I was given the opportunity to address the group, and this is message I wanted to share: "You are beautiful, and we came to see you and spend time with you because we serve a God who loves you... and we love you, too."

We were given some time to interact with those lovely people who, despite missing limbs and being blind and being outcast from society, are in need of love. Another teaching moment. How do you show love to a person who cannot understand you or see you? You touch them. You reach out and hold their arms. You put your arm over their shoulders. You hug them and somehow convey that they are not ugly, disfigured, or diseased.

For the first few minutes, all I could do was kneel in front of a man who couldn’t see me, hold his hand that was missing fingers, and cry. I couldn’t even pray. I was so overcome by the fact that here and now, through orphans and volunteers, the loving hand of God was reaching out to these “outcasts" and showing them His amazing, unending, no-holds-barred love. The love that heals, restores, and brings asha jeevan — "life with hope."

Working at The Sozo Foundation means that I'm exposed to the reality of poverty in my community on a daily basis. Our philosophy at Sozo is that “We help people to help themselves so they can help others." However, being in India reminded me that there are people in the world whose material possessions consist of the clothes on their back. The pavement is their place of refuge, and for them, a meal parcel means another day.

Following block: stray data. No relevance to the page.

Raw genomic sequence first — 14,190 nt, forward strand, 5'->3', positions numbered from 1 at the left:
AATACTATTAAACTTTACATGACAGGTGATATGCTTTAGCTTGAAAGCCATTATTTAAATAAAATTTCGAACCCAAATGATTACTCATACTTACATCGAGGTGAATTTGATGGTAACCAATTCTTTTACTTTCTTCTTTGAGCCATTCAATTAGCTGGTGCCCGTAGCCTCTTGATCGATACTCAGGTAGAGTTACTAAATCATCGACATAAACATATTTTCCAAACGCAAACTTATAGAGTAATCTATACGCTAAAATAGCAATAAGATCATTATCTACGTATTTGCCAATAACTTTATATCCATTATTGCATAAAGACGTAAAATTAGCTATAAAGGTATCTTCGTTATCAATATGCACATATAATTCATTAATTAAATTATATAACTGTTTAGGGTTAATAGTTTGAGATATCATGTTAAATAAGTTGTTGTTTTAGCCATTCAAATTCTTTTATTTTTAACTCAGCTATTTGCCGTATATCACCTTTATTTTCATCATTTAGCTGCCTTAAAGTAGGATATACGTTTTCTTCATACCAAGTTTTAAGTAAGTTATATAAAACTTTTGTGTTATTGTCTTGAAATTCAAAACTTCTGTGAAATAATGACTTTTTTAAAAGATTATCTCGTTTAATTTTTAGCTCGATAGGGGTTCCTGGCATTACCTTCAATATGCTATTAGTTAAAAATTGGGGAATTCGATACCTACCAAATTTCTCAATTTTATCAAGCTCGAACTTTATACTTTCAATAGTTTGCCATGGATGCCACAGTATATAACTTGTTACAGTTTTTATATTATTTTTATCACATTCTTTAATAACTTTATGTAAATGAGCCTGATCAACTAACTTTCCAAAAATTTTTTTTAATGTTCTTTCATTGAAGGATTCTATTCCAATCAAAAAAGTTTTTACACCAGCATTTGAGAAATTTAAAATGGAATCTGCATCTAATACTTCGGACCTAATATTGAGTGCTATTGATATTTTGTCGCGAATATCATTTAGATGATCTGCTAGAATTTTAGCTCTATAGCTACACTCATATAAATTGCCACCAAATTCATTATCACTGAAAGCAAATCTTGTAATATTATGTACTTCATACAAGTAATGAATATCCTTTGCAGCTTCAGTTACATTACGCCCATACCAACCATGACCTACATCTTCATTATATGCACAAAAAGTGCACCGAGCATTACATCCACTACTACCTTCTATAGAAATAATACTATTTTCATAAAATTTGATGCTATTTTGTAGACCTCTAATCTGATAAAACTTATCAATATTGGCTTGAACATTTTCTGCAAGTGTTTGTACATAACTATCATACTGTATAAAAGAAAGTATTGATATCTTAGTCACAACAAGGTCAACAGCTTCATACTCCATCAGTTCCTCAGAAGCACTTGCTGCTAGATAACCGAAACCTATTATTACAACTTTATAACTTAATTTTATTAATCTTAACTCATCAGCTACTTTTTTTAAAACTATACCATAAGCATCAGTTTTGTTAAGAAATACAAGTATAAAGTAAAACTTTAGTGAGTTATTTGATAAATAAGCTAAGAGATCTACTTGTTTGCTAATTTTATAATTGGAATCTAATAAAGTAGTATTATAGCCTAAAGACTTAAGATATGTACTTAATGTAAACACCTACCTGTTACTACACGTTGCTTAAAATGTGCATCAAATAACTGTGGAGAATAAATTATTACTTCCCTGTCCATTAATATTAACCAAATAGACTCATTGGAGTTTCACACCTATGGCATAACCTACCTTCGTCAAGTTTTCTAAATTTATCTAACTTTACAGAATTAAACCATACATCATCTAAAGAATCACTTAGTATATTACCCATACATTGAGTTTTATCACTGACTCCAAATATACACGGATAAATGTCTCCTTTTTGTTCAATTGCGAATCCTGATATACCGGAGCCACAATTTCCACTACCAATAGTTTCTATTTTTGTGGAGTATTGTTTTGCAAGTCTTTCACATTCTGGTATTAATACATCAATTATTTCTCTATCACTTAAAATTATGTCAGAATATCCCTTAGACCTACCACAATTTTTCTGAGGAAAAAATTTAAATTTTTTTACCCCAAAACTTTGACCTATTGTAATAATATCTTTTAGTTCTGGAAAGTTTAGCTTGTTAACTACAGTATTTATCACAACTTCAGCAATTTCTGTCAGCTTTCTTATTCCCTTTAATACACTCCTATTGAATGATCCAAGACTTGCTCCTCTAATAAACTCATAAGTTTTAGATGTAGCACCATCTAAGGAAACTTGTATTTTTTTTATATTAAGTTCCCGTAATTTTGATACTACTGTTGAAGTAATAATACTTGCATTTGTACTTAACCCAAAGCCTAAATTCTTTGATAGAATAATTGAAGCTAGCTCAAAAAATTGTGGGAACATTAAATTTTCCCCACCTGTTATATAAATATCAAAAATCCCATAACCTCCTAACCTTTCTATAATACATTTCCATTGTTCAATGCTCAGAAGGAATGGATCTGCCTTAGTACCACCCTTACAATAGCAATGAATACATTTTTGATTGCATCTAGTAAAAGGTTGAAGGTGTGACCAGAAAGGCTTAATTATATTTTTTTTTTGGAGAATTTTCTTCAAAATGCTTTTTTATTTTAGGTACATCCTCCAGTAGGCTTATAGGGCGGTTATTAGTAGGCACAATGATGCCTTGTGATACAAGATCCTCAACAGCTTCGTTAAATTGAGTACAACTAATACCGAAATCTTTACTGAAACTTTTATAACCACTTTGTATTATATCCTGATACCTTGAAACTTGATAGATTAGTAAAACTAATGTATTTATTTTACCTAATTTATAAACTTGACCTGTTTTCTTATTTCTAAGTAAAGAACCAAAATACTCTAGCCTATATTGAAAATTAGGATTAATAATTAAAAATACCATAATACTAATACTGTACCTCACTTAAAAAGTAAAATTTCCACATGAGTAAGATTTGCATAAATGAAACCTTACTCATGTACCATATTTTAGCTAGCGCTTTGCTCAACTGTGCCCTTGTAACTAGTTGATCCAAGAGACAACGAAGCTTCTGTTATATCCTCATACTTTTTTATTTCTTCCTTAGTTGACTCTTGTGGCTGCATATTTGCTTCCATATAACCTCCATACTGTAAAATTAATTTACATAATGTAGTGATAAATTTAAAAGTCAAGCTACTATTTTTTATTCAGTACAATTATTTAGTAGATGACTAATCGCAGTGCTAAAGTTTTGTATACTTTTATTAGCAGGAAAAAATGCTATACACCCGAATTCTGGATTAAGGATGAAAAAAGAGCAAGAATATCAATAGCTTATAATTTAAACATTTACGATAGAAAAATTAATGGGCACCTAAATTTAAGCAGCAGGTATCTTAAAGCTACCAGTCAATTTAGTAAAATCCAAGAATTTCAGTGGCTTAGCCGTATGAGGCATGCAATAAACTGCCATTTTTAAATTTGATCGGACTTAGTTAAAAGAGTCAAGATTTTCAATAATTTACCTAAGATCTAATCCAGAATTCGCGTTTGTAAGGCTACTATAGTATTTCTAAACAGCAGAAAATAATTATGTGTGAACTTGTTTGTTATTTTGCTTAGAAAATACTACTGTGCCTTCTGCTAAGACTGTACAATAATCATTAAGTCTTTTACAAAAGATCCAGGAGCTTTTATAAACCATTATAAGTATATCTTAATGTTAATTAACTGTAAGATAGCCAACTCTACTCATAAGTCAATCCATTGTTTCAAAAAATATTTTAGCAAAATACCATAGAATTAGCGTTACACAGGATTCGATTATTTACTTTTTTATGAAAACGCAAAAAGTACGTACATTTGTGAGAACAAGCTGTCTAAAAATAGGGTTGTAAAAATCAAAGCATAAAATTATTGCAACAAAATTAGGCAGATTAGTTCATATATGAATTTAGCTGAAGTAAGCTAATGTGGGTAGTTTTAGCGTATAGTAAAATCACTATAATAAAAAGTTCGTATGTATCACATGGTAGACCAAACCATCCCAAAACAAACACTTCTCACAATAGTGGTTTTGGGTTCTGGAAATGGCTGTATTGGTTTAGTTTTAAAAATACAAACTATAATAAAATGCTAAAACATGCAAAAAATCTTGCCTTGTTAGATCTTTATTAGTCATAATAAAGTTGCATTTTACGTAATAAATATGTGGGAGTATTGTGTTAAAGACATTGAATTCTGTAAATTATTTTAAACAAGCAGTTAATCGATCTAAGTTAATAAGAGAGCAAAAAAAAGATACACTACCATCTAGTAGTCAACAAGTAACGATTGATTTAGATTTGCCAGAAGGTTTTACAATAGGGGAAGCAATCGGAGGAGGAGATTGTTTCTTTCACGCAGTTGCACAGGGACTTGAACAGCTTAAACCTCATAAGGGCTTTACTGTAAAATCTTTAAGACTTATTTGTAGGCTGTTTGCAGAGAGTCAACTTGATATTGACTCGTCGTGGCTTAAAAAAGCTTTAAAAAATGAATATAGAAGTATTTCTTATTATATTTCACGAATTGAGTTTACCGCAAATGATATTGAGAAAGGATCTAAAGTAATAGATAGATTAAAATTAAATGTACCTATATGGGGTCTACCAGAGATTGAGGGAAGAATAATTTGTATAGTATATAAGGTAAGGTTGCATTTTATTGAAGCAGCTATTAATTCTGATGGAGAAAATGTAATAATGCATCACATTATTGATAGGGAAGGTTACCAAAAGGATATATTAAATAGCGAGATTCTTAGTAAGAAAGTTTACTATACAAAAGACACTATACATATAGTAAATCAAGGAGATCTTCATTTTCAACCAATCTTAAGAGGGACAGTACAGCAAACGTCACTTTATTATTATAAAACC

When we were handing out parcels of food to people, I heard His voice saying, “for what you have done for the least of these, you have done for me." God taught me that when you help someone who can’t help themselves, you’re not throwing food into an empty pit. You're giving food to a person, a hungry person, a person that could be your brother or sister. When you look into a person's eyes and see disbelieving gratefulness, you can’t tell me you don’t see Jesus.

No one we prayed for and gave food to could speak English. All I wanted to tell them was that God loves them. Indians believe in thousands, if not millions, of “gods”... so even when I tried to tell them God loves them, they didn't really understand. Here in South Africa, I’ve never done that. I’ve never fed someone and told them that it was because God sent me. Yet another teaching moment. Thanks to India, I’ve never felt so ready to share the Gospel with people.

As believers, we're called to lay our lives down and love people every single day. Ask yourself, “How can I step outside of my comfort zone and help someone else?” Does it mean making a sandwich for someone who lives on the street every day when you get home? Would you give up your precious Saturday morning to help high school students from the Cape Flats with their homework? Perhaps your passion can be found in hosting a workshop in a township for people who need to learn the exact skill you've honed. How about hosting an orphan for Christmas? Maybe instead of chasing your own desires, you could play a part in someone else realising his.